Users of X-ray (micro-)CT in research environments often study many different types of objects, with many different research questions. For each new scan, the settings of the scan (number of angles, dose, cone angle) are chosen by the user, often based on how much time is available, the dose sensitivity of the sample, and geometrical characteristics of the particular CT-scanner that is used. The FDK algorithm is the most common reconstruction method used for circular cone-beam data. Its filter is typically chosen based on characteristics of the object, the scan parameters, and task-specific metrics. This imposes a problem for case-by-case research use, as selecting an optimal filter requires manual and subjective user choices as well as considerable expertise. In this article we present a computationally efficient and automated method to compute an FDK-filter for a given measured projection dataset that is optimal with respect to an objectively defined quality criterion that is based on the difference between the measured projection data and the computed projections of the reconstructed volume. We show that for a variety of objects, scan settings (number of angles and noise levels), and tasks (porosity quantification, threshold-based segmentation), the FDK-filters computed by our approach yield accurate results in terms of several different metrics that are comparable to filters manually selected for the experiments.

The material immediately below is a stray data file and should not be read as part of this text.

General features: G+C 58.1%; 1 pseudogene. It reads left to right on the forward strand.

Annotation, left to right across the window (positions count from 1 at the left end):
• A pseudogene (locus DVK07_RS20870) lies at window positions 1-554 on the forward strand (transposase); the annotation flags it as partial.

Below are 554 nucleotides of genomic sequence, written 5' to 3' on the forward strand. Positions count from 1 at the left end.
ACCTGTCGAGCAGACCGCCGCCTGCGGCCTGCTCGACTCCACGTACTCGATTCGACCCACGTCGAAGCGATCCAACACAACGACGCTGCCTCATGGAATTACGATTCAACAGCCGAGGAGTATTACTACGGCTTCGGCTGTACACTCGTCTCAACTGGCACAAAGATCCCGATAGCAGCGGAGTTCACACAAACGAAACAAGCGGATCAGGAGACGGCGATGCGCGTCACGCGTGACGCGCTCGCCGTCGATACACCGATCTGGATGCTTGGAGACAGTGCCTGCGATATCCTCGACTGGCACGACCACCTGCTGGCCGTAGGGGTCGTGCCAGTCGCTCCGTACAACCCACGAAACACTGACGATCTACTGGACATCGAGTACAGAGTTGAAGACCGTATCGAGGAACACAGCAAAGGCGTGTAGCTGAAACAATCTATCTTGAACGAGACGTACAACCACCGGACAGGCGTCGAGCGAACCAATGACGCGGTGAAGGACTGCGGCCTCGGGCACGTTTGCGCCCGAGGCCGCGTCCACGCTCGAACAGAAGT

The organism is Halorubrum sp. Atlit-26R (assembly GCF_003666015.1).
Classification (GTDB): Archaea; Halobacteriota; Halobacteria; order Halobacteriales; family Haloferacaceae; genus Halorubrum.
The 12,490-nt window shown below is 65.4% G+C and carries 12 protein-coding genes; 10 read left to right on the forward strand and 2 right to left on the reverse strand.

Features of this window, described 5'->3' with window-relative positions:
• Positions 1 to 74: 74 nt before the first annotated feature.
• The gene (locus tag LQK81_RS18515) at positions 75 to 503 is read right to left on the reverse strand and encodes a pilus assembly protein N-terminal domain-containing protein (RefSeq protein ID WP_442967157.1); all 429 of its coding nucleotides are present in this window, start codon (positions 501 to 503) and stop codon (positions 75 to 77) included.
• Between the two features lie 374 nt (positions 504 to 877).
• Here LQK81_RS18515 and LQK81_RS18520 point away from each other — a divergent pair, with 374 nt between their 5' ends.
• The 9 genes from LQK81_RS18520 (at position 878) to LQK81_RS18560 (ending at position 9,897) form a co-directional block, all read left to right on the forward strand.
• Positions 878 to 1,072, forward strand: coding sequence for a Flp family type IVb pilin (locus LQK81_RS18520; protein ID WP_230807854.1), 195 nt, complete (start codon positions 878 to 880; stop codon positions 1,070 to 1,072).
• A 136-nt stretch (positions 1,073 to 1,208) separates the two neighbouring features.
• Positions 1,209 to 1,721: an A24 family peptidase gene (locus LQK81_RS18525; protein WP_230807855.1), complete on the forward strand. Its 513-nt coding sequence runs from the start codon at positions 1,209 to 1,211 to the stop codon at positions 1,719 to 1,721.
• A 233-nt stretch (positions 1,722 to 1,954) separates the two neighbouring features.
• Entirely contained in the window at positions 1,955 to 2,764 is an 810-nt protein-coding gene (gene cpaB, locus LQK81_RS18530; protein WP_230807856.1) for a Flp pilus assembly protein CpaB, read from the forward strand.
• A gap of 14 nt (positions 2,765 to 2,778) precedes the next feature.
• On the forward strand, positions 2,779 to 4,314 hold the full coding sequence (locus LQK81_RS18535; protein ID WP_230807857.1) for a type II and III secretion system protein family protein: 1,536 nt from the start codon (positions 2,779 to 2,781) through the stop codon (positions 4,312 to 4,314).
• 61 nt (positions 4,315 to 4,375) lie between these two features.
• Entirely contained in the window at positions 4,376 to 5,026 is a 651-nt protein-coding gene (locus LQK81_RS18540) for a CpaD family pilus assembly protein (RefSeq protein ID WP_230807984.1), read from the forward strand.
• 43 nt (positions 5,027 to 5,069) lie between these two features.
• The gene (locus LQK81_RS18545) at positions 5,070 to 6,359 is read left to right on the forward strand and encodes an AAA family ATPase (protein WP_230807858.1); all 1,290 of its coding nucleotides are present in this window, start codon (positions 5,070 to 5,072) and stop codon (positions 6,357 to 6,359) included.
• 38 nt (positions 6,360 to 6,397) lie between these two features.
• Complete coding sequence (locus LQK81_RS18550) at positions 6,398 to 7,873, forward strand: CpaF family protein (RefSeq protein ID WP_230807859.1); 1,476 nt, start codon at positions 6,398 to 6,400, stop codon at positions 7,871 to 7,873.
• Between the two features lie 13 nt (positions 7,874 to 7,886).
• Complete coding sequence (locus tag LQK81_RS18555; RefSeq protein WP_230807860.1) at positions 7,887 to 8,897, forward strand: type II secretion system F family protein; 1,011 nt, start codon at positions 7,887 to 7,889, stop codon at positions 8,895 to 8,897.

IEEE Transactions on Computational Imaging
Real-Time 3D Tomography
Computational Imaging

Lagerwerf, R., Palenstijn, W. J., Kohr, H., & Batenburg, J. (2020). Automated FDK-filter selection for cone-beam CT in research environments. IEEE Transactions on Computational Imaging, 6, 739–748. doi:10.1109/TCI.2020.2971136